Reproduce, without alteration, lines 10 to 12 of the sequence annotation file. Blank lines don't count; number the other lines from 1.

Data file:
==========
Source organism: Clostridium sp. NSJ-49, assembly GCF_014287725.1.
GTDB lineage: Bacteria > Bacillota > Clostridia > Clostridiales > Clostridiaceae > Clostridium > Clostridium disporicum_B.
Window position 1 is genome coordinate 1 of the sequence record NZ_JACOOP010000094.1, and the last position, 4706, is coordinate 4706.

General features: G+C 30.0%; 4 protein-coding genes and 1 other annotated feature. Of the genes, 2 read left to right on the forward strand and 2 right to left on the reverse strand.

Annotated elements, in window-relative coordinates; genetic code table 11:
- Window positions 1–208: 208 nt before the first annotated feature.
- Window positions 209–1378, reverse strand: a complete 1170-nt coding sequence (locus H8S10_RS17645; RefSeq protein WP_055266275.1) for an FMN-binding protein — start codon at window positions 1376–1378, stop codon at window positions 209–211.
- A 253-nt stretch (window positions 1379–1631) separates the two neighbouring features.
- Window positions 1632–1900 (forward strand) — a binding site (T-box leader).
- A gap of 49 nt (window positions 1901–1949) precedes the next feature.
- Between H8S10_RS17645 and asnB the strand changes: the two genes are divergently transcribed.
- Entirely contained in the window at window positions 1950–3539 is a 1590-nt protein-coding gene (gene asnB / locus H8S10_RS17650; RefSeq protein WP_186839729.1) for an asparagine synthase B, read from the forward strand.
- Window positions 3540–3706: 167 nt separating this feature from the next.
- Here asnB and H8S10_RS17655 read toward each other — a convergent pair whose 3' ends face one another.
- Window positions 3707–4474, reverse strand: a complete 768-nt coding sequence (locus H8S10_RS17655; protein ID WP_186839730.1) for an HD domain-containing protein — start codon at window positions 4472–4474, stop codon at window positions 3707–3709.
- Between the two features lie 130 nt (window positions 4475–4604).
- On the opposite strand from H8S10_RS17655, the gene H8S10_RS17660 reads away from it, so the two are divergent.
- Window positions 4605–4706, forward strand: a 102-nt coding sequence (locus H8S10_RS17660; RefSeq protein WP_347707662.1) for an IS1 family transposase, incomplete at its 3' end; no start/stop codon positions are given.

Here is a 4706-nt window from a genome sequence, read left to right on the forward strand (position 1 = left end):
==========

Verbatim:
- A gap of 49 nt (window positions 1901–1949) precedes the next feature.
- Between H8S10_RS17645 and asnB the strand changes: the two genes are divergently transcribed.
- Entirely contained in the window at window positions 1950–3539 is a 1590-nt protein-coding gene (gene asnB / locus H8S10_RS17650; RefSeq protein WP_186839729.1) for an asparagine synthase B, read from the forward strand.